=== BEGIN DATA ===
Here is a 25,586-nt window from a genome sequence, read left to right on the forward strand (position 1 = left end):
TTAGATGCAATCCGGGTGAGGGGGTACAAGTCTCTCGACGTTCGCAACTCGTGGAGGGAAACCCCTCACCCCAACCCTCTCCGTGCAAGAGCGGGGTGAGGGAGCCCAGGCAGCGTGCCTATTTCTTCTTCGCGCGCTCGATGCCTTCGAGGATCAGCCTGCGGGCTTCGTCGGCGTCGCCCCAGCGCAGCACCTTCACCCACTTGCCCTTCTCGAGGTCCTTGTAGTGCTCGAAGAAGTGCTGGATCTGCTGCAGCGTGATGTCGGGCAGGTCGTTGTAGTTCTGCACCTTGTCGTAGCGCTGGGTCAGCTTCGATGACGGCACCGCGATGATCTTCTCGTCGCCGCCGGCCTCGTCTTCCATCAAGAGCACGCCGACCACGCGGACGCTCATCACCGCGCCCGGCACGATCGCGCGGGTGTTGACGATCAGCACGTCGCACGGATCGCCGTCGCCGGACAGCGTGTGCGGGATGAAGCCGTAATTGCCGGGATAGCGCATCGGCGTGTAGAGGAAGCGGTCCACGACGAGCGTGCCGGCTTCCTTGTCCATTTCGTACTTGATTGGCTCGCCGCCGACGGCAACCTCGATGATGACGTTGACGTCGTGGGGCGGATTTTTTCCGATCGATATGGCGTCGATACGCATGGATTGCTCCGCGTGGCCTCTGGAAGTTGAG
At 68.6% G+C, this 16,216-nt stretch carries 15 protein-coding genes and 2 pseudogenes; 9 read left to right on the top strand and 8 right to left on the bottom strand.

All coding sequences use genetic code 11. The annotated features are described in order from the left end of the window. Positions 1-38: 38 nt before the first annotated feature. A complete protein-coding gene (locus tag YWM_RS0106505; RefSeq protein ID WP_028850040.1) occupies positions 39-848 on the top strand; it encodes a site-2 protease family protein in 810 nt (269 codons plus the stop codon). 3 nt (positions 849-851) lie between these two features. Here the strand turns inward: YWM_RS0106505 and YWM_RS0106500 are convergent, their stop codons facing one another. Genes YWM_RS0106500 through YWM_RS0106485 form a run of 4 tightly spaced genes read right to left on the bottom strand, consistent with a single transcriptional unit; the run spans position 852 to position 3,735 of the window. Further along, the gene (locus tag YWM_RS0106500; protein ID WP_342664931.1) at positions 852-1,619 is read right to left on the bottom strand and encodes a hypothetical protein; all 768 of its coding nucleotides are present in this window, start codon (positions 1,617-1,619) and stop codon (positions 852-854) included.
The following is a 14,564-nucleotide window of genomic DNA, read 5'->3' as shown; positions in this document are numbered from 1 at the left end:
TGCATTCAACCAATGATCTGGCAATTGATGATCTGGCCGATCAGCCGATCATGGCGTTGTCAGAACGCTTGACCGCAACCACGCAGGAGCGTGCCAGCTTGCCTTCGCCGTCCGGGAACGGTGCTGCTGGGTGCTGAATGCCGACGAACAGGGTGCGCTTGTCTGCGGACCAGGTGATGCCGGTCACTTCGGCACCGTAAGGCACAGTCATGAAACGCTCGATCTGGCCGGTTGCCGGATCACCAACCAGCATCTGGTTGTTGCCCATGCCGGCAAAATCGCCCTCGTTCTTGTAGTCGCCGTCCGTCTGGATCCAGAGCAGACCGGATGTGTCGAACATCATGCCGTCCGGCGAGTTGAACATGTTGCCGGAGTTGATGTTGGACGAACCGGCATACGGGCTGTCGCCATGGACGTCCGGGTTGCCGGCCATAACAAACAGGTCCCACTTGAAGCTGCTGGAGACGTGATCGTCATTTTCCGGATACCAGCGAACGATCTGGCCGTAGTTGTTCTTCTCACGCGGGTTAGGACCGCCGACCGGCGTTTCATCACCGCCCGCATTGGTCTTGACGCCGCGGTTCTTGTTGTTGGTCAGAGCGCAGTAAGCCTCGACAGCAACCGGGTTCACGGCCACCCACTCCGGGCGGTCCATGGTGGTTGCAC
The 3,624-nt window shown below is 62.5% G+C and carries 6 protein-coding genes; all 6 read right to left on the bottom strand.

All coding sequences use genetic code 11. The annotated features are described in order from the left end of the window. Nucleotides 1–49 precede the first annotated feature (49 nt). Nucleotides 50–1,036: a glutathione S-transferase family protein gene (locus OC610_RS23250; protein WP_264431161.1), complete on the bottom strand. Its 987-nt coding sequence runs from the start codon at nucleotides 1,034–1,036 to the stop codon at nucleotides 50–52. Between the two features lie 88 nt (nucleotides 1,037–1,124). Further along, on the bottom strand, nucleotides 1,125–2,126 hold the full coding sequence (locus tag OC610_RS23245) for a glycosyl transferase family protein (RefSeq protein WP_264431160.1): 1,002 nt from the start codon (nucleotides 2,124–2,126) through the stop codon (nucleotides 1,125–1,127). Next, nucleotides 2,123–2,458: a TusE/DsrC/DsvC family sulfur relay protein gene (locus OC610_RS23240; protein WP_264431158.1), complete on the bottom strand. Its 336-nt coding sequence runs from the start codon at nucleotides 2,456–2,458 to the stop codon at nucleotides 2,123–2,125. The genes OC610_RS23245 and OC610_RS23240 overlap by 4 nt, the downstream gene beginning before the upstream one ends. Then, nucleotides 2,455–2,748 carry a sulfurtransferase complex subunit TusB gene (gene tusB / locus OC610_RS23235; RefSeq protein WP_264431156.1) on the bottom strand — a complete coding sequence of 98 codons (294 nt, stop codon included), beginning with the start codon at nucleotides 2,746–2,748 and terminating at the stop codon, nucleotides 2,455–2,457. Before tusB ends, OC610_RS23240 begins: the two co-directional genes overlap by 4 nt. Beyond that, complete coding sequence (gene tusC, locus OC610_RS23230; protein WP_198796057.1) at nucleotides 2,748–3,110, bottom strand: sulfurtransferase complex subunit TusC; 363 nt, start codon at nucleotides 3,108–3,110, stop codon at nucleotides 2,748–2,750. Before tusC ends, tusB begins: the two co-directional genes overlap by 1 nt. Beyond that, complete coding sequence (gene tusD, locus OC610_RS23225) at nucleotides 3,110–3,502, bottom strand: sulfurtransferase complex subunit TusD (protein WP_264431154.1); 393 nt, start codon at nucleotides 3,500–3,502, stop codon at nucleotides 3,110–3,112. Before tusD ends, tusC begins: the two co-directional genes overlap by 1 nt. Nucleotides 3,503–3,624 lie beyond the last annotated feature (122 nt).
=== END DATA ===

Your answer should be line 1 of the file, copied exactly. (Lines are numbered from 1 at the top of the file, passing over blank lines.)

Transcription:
Here is a 25,586-nt window from a genome sequence, read left to right on the forward strand (position 1 = left end):